Western Ghats

A global biodiversity hotspot and one of the most irreplaceable areas  for conservation, this region has a staggering plant and animal diversity overlapping with a dense human population. In this region, our work focuses on human impacts on wild species and habitats, biological surveys, human-wildlife conflict research and mitigation, and ecological restoration.

Wildlife and Human Ecology

The Western Ghats forests, rivers, and grasslands contain an extraordinary diversity of species, including rare and threatened species and endemics found nowhere else in the world. These species survive in landscapes that are a mix of protected and human-use areas. Understanding plant and animal ecology, human impacts on wildlife species, and how people use and relate to natural resources is all critical for conservation and these motivate our research in the region.

Ltm with infant

Wildlife in rainforest fragments

Life in the treetops and undergrowth in rainforest remnants

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The secret lives of leopards

Understanding the ecology of leopards in Karnataka 

Gh in flight

Hornbill hotspots

Hornbill distribution and conservation threats

Koomati 20hut

Completed

People of the rainforest

Tribal communities in the rainforests of the Anamalai hills

Tea1

Of forests and farms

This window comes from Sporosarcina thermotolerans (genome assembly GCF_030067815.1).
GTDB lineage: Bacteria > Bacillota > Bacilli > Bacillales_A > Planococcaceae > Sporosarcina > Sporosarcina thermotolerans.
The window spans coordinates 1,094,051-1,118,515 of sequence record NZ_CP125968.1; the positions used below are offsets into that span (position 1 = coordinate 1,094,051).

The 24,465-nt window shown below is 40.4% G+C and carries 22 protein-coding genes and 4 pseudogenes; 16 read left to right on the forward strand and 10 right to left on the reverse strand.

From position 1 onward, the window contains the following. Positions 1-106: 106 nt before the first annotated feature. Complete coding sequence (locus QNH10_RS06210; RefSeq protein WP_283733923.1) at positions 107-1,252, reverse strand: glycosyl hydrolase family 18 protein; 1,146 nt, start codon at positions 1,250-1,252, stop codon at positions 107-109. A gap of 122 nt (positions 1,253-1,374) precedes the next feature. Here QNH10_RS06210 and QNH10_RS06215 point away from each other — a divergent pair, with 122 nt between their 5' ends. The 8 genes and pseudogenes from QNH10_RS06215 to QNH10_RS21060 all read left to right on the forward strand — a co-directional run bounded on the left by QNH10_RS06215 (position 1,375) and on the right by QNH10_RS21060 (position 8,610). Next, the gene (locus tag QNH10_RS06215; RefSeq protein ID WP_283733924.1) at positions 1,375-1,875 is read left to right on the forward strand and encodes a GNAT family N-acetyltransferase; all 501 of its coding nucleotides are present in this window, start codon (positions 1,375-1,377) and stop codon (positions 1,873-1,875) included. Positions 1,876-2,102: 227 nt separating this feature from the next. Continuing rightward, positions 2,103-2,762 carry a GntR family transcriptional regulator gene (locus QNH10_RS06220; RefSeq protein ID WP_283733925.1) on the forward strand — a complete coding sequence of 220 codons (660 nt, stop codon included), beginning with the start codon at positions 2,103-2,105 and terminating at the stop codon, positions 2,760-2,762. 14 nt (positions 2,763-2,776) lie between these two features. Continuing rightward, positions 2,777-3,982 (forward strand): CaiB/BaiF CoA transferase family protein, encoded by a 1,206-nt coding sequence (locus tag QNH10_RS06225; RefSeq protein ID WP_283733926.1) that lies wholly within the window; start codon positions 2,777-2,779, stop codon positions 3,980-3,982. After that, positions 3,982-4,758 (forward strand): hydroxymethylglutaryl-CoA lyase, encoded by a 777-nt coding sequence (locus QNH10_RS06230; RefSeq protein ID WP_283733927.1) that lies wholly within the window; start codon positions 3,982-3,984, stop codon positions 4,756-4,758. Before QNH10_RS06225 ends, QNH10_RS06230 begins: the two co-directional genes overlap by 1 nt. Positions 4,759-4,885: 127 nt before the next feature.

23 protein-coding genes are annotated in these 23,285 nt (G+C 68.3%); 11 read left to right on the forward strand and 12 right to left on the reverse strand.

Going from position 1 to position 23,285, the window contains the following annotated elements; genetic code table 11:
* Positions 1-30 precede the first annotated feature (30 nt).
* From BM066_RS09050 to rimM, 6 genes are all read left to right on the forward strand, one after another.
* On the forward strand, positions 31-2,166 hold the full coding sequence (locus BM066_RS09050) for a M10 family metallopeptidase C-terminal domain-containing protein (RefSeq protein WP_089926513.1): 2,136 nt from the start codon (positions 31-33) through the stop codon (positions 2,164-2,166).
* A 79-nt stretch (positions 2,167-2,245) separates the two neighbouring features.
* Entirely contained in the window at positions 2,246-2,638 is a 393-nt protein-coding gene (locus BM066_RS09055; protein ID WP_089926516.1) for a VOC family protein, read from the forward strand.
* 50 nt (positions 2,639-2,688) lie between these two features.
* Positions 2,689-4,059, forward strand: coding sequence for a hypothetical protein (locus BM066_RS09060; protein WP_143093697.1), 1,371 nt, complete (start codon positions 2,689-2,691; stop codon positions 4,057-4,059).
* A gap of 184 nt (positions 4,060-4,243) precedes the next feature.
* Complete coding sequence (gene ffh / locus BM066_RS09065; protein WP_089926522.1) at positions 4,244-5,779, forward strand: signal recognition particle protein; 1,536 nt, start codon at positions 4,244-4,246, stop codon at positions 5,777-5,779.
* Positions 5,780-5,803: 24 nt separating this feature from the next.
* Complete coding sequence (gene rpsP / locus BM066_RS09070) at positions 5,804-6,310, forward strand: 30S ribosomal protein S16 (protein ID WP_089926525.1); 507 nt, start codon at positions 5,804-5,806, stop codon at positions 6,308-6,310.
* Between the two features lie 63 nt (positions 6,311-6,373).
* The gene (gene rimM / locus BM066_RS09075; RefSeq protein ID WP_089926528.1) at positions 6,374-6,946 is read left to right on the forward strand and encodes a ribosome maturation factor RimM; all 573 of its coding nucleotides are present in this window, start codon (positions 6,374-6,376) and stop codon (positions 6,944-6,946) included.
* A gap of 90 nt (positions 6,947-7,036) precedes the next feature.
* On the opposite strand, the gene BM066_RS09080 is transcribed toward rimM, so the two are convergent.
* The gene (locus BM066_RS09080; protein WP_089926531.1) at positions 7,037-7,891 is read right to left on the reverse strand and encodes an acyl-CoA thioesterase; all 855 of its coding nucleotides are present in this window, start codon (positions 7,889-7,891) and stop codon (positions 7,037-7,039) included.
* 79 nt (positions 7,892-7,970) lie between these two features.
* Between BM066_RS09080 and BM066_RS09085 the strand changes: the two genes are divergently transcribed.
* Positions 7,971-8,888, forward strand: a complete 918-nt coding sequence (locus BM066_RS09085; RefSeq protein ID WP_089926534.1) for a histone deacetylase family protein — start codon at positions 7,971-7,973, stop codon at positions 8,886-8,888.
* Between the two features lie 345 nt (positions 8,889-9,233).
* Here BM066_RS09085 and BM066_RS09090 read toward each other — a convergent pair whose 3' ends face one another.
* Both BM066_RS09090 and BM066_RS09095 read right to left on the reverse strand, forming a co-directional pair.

Conserving wildlife in forests and plantations in the landscape

Figure2

Completed

Whittled-down woods

Plant communities and invasive species in forest fragments

Gopr0731

Completed

Otters in troubled waters?

Otters in the Kaveri - sharing space with riverine fisheries and sand mining

Conservation and Communities

Living with wildlife: reducing conflicts and human impacts and ecologically restoring degraded areas

Elephant 1

Reviving the rainforest

Ecological restoration of degraded rainforest in the Anamalai hills

9 madhusudan electricfence july2008

Making good neighbours

Understanding and reducing conflict between farmers and elephants

 gan7842

The Elephant Hills

From conflicts to coexistence in the Anamalai hills

Ltm kalyan 1020

Completed

Towards wildlife-friendly roads

Studying and reducing impacts of roads on wildlife in the Anamalai hills

 gan1079

Completed

Living with leopards

Carnivore, conflicts, and conservation in the Anamalai hills